The Netherlands, being Europe's top importer of soy beans from South America, contributes to the ever-expanding agricultural frontier into the fragile and unique ecosystems of wetlands of Argentina, Brazil, Paraguay and Bolivia. This frontier does not only expand through slash and burn tactics of expanding fields, but also through a growing network of infrastructure projects - countless ports, roads, small and large dams - needed to transport the soy beans to the import markets. This infrastructure further exacerbates the already rampant destruction of precious river systems and natural wonders such as the Pantanal wetlands.
Additionally, climate change is already increasingly manifesting itself in the La Plata Basin. In 2020 the region was so affected by drought and human activity that nearly 30% of the unique Pantanal wetland area was destroyed in completely unprecedented series of wild fires.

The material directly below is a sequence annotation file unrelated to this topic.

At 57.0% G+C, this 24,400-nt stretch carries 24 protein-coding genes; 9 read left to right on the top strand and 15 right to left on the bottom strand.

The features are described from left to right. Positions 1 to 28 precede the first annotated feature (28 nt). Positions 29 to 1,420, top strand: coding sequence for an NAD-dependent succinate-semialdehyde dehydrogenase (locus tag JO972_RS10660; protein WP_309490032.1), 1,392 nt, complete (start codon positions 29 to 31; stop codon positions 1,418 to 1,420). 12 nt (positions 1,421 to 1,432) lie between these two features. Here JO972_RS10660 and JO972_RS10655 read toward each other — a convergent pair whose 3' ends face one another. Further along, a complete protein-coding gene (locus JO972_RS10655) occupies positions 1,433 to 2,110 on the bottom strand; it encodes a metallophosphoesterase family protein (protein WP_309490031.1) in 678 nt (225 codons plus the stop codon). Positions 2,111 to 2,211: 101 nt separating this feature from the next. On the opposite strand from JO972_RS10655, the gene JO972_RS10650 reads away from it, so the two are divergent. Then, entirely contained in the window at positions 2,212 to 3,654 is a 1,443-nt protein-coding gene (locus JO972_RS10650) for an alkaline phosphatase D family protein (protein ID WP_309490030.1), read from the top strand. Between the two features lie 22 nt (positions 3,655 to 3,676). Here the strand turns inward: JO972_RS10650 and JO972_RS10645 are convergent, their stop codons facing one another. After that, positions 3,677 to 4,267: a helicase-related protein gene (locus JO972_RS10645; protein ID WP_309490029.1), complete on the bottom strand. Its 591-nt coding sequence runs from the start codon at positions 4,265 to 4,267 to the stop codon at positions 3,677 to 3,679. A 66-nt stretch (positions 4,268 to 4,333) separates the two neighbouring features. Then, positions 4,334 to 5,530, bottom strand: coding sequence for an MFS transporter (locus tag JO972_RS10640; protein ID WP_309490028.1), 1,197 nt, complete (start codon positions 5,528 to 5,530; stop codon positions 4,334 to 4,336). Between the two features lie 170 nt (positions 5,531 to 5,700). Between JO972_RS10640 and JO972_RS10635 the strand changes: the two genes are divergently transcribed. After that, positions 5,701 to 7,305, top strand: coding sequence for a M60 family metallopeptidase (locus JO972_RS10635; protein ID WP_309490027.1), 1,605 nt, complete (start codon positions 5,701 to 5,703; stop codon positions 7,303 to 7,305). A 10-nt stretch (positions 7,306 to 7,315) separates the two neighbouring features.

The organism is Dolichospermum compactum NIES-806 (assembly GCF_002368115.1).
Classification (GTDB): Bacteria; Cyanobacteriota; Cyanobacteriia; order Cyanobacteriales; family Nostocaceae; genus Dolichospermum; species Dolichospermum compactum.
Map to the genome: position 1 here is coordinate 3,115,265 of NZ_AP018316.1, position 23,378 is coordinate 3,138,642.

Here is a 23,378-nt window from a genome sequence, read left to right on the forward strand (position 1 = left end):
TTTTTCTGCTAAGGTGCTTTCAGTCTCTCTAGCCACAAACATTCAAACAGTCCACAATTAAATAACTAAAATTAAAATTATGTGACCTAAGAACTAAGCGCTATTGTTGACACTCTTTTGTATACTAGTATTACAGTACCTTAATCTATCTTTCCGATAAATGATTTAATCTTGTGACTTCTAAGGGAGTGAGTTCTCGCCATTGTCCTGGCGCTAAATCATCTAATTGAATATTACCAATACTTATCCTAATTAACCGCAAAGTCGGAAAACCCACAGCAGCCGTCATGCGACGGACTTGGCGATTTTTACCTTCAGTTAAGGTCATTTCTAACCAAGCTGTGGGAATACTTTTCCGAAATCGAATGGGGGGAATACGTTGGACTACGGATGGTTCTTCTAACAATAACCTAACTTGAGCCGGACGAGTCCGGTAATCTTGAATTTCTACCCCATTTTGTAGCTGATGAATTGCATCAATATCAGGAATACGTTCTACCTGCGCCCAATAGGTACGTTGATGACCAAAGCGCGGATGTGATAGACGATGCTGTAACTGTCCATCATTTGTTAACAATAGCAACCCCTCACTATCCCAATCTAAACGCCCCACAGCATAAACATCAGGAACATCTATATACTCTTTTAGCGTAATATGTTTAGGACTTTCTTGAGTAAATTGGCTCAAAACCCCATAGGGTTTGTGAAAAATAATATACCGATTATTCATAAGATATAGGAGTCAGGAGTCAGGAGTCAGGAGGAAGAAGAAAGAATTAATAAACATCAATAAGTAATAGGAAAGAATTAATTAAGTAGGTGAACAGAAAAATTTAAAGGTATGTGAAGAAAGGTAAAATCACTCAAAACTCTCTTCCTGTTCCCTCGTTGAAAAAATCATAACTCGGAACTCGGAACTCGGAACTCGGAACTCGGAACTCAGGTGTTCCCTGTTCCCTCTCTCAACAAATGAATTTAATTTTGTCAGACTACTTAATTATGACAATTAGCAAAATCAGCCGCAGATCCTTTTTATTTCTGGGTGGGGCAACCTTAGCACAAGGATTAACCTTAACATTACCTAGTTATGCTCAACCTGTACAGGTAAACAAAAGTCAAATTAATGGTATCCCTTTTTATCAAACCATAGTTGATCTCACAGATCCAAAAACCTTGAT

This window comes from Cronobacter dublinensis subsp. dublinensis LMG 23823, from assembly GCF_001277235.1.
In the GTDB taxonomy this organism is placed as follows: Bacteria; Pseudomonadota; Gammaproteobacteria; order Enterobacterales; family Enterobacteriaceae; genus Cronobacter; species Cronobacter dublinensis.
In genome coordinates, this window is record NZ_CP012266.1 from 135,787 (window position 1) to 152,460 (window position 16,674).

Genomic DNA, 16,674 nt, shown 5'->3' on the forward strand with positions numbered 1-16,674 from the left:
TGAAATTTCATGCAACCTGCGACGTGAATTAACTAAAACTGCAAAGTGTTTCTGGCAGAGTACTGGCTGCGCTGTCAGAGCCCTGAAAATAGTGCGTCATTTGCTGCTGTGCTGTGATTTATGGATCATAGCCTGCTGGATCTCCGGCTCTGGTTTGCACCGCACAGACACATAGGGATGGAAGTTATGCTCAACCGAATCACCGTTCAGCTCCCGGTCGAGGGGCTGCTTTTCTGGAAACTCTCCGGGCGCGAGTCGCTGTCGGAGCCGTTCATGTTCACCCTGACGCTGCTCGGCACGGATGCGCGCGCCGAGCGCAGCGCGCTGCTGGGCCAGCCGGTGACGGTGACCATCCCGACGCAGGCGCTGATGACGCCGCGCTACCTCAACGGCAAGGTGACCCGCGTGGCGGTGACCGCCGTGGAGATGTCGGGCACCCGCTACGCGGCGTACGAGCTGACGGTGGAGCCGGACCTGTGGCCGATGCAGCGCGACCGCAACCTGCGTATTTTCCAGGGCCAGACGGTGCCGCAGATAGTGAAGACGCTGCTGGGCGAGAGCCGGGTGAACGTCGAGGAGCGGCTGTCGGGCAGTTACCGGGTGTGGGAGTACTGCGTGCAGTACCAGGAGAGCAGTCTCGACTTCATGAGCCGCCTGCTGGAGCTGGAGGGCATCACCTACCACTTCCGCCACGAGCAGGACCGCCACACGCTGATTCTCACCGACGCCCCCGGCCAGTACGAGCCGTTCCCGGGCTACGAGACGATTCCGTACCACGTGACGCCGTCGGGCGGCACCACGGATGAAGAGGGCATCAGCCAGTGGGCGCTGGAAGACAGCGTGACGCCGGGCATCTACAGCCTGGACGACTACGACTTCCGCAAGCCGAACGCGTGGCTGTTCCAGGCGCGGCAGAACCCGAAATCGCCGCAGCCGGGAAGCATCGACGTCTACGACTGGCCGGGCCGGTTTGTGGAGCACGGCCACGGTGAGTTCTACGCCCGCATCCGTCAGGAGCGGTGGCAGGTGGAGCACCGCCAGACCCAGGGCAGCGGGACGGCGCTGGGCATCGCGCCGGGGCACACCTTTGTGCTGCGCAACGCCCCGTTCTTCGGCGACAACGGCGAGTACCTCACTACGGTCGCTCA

Local communities protect the wetlands
However, many of the regions populations are fighting back. Not only against the loss of important ecosystems and unique biodiversity, but also against the ensuing loss of local communities' livelihoods through the destruction of valuable fishing areas or tourists spots, as well as the loss of their cultural heritage which is entwined in the health of the rivers and wetlands.